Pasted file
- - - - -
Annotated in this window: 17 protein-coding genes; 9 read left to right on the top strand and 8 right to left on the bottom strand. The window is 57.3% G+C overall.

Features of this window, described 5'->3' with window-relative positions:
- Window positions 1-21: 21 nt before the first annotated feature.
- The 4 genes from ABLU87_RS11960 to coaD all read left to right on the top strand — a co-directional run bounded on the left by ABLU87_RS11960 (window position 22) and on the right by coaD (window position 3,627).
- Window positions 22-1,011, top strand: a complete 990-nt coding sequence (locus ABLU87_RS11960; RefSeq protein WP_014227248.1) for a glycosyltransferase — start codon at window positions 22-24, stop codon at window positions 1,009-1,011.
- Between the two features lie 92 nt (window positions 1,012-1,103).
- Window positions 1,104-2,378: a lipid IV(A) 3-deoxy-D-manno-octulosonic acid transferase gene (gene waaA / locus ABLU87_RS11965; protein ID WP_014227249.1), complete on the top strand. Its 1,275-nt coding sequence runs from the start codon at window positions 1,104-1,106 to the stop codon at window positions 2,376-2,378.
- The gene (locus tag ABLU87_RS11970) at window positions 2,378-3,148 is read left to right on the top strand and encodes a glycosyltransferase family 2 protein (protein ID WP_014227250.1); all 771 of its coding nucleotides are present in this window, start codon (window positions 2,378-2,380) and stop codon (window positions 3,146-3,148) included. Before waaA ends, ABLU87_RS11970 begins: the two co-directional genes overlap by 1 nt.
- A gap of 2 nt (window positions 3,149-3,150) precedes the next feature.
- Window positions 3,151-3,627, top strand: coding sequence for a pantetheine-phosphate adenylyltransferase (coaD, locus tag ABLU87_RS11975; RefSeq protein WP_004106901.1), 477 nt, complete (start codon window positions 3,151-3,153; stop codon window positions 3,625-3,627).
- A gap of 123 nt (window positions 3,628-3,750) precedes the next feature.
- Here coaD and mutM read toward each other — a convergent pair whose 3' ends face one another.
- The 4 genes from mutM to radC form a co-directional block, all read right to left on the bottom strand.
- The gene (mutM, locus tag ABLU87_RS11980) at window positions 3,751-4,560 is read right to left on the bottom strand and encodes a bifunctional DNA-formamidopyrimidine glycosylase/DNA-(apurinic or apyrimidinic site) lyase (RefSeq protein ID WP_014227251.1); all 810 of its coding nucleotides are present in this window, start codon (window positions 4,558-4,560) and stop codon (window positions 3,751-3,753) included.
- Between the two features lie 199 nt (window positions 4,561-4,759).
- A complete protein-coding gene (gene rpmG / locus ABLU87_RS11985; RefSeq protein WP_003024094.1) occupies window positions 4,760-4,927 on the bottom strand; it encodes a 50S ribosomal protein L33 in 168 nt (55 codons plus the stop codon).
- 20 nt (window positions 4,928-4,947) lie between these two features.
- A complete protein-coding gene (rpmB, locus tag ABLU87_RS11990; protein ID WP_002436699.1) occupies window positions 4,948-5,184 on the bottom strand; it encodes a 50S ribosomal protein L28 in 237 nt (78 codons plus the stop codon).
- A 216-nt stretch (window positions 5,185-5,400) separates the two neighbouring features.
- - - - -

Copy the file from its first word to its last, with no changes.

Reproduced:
Annotated in this window: 17 protein-coding genes; 9 read left to right on the top strand and 8 right to left on the bottom strand. The window is 57.3% G+C overall.

Features of this window, described 5'->3' with window-relative positions:
- Window positions 1-21: 21 nt before the first annotated feature.
- The 4 genes from ABLU87_RS11960 to coaD all read left to right on the top strand — a co-directional run bounded on the left by ABLU87_RS11960 (window position 22) and on the right by coaD (window position 3,627).
- Window positions 22-1,011, top strand: a complete 990-nt coding sequence (locus ABLU87_RS11960; RefSeq protein WP_014227248.1) for a glycosyltransferase — start codon at window positions 22-24, stop codon at window positions 1,009-1,011.
- Between the two features lie 92 nt (window positions 1,012-1,103).
- Window positions 1,104-2,378: a lipid IV(A) 3-deoxy-D-manno-octulosonic acid transferase gene (gene waaA / locus ABLU87_RS11965; protein ID WP_014227249.1), complete on the top strand. Its 1,275-nt coding sequence runs from the start codon at window positions 1,104-1,106 to the stop codon at window positions 2,376-2,378.
- The gene (locus tag ABLU87_RS11970) at window positions 2,378-3,148 is read left to right on the top strand and encodes a glycosyltransferase family 2 protein (protein ID WP_014227250.1); all 771 of its coding nucleotides are present in this window, start codon (window positions 2,378-2,380) and stop codon (window positions 3,146-3,148) included. Before waaA ends, ABLU87_RS11970 begins: the two co-directional genes overlap by 1 nt.
- A gap of 2 nt (window positions 3,149-3,150) precedes the next feature.
- Window positions 3,151-3,627, top strand: coding sequence for a pantetheine-phosphate adenylyltransferase (coaD, locus tag ABLU87_RS11975; RefSeq protein WP_004106901.1), 477 nt, complete (start codon window positions 3,151-3,153; stop codon window positions 3,625-3,627).
- A gap of 123 nt (window positions 3,628-3,750) precedes the next feature.
- Here coaD and mutM read toward each other — a convergent pair whose 3' ends face one another.
- The 4 genes from mutM to radC form a co-directional block, all read right to left on the bottom strand.
- The gene (mutM, locus tag ABLU87_RS11980) at window positions 3,751-4,560 is read right to left on the bottom strand and encodes a bifunctional DNA-formamidopyrimidine glycosylase/DNA-(apurinic or apyrimidinic site) lyase (RefSeq protein ID WP_014227251.1); all 810 of its coding nucleotides are present in this window, start codon (window positions 4,558-4,560) and stop codon (window positions 3,751-3,753) included.
- Between the two features lie 199 nt (window positions 4,561-4,759).
- A complete protein-coding gene (gene rpmG / locus ABLU87_RS11985; RefSeq protein WP_003024094.1) occupies window positions 4,760-4,927 on the bottom strand; it encodes a 50S ribosomal protein L33 in 168 nt (55 codons plus the stop codon).
- 20 nt (window positions 4,928-4,947) lie between these two features.
- A complete protein-coding gene (rpmB, locus tag ABLU87_RS11990; protein ID WP_002436699.1) occupies window positions 4,948-5,184 on the bottom strand; it encodes a 50S ribosomal protein L28 in 237 nt (78 codons plus the stop codon).
- A 216-nt stretch (window positions 5,185-5,400) separates the two neighbouring features.